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People, Language & Religion


The population of Denmark proper is of indigenous northern European stock, and the Danes are among the most homogeneous peoples of Europe. The population is comprised of Scandinavian, Inuit (Eskimo) and Faroese peoples. There is also a small German minority in southern Jutland and small communities of Turks, Iranians and Somalis.


Danish is the universal language. In addition to the letters of the English alphabet, it has the letters ae, ø and å. A spelling reform of 1948 replaced aa by å, but English transliteration usually retains the aa. There are many dialects, but they are gradually being supplanted by standard Danish. Modern Danish has departed further from the ancient Nordic language of the Viking period than have Icelandic, Norwegian and Swedish (to which Danish is closely related), and there is a substantial admixture of German and English words. Danish may be distinguished from the other Scandinavian languages by its change of k, p, and t to g, b, and d, in certain situations and by its use of the glottal stop. Faroese and Greenlandic (an Eskimo dialect) are also used. Many Danes have a speaking knowledge of English and German, and many more are capable of understanding these languages.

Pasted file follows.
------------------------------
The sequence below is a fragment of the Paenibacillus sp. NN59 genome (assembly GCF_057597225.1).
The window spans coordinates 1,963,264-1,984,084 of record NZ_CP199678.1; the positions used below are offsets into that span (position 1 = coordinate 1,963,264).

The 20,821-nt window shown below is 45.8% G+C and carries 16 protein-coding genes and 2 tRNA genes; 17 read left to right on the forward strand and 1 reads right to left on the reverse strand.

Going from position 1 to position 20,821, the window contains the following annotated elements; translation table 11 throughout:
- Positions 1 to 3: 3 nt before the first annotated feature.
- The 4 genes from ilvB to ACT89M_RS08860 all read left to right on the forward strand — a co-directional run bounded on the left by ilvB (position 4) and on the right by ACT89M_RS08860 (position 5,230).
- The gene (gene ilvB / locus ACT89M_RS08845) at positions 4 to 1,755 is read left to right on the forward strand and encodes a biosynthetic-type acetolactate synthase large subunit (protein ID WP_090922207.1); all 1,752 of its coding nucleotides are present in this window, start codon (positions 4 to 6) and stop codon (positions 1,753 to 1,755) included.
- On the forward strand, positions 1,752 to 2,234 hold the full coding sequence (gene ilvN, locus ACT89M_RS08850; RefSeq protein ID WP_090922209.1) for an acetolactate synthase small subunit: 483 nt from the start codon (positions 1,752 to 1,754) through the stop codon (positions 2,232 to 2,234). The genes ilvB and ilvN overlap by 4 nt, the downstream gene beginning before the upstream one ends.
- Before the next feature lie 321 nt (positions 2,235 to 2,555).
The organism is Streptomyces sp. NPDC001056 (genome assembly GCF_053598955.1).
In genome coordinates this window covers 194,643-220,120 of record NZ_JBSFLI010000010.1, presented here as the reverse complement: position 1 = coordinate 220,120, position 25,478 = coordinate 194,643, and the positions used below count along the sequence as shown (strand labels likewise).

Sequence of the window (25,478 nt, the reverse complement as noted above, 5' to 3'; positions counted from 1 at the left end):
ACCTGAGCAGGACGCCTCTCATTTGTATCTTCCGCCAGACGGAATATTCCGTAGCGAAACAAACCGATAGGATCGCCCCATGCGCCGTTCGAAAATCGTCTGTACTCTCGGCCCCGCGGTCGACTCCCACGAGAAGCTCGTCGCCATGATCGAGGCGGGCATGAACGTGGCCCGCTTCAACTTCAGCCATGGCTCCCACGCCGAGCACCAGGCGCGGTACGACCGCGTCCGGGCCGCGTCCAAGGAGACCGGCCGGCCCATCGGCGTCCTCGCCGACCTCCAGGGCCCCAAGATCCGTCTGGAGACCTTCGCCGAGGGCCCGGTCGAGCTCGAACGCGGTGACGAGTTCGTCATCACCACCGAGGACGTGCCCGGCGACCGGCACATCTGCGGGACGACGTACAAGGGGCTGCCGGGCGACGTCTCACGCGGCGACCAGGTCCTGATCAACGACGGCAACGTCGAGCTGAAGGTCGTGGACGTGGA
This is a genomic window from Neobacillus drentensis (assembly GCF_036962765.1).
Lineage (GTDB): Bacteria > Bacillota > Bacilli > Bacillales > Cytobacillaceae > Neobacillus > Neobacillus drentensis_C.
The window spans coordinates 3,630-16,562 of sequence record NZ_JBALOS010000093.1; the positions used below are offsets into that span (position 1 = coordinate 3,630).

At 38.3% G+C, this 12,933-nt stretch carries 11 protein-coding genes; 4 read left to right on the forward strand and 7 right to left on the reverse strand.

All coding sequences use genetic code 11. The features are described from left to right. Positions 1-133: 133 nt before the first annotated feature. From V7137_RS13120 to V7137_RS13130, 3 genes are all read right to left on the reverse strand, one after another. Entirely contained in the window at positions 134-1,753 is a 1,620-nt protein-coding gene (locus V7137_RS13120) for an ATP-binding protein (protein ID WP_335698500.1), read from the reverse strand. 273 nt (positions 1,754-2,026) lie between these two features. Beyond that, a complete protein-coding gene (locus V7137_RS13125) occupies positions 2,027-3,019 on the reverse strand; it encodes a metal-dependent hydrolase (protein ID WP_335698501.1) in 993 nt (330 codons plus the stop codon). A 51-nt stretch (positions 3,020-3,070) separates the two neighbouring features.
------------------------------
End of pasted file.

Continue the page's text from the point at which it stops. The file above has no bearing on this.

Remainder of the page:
Religious freedom is provided by the constitution. Over 86% of the people are members of the official religion, the Evangelical Lutheran Church, which is supported by the state and headed by the sovereign. Muslims are the next largest group with about 2% of the population. Protestants and Roman Catholics together make up another 3% of the population. About 9% of the population claim no religious affiliation.

In 1999 an independent four-member council appointed by the government published guidelines and principles for official approval of religious organisations. The guidelines establish clear requirements that religious organisations must fulfill, including providing a full written text of the religion's central traditions, descriptions of its rituals, an organisational structure accessible for public control and approval, and constitutionally elected representatives who can be held responsible by authorities. The guidelines also forbid organisations to 'teach or perform actions inconsistent with public morality or order.'